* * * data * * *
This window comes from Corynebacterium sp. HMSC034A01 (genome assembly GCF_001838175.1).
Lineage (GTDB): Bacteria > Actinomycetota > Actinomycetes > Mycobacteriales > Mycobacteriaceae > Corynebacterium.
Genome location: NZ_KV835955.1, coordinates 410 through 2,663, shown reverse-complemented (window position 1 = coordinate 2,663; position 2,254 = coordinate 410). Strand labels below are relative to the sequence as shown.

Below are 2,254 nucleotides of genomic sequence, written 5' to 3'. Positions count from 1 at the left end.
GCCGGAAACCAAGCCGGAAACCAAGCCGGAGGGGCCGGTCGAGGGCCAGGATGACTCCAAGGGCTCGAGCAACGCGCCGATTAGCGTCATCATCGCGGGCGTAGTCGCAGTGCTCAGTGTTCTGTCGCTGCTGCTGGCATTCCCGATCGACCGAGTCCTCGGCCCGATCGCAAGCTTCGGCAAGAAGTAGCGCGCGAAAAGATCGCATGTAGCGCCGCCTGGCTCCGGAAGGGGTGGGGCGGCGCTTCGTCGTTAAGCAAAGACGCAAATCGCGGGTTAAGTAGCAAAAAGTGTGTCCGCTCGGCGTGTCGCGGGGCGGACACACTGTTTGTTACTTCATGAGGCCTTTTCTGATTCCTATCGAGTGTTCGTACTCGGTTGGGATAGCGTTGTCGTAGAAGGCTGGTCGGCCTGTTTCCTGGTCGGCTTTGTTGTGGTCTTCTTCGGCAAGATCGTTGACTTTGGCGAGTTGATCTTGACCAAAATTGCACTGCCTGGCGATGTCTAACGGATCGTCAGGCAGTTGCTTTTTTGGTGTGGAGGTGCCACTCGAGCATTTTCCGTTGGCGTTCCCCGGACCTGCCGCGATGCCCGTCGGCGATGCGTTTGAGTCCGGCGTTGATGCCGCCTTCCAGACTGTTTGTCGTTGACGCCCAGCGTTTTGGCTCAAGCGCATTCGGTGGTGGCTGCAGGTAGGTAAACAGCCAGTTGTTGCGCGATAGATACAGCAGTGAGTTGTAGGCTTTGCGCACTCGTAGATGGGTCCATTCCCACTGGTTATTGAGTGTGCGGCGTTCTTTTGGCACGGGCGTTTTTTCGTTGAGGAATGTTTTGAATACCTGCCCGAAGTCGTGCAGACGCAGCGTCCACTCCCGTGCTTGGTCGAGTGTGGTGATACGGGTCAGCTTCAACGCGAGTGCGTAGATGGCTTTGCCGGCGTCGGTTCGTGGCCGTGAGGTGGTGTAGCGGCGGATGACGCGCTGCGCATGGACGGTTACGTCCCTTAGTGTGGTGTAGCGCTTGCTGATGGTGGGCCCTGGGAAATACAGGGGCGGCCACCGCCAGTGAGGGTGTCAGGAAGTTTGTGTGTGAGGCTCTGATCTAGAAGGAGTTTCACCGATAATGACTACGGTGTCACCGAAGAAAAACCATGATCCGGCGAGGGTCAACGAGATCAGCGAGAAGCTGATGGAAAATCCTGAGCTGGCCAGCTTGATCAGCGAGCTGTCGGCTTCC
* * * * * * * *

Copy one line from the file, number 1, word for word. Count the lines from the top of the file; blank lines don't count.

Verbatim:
This window comes from Corynebacterium sp. HMSC034A01 (genome assembly GCF_001838175.1).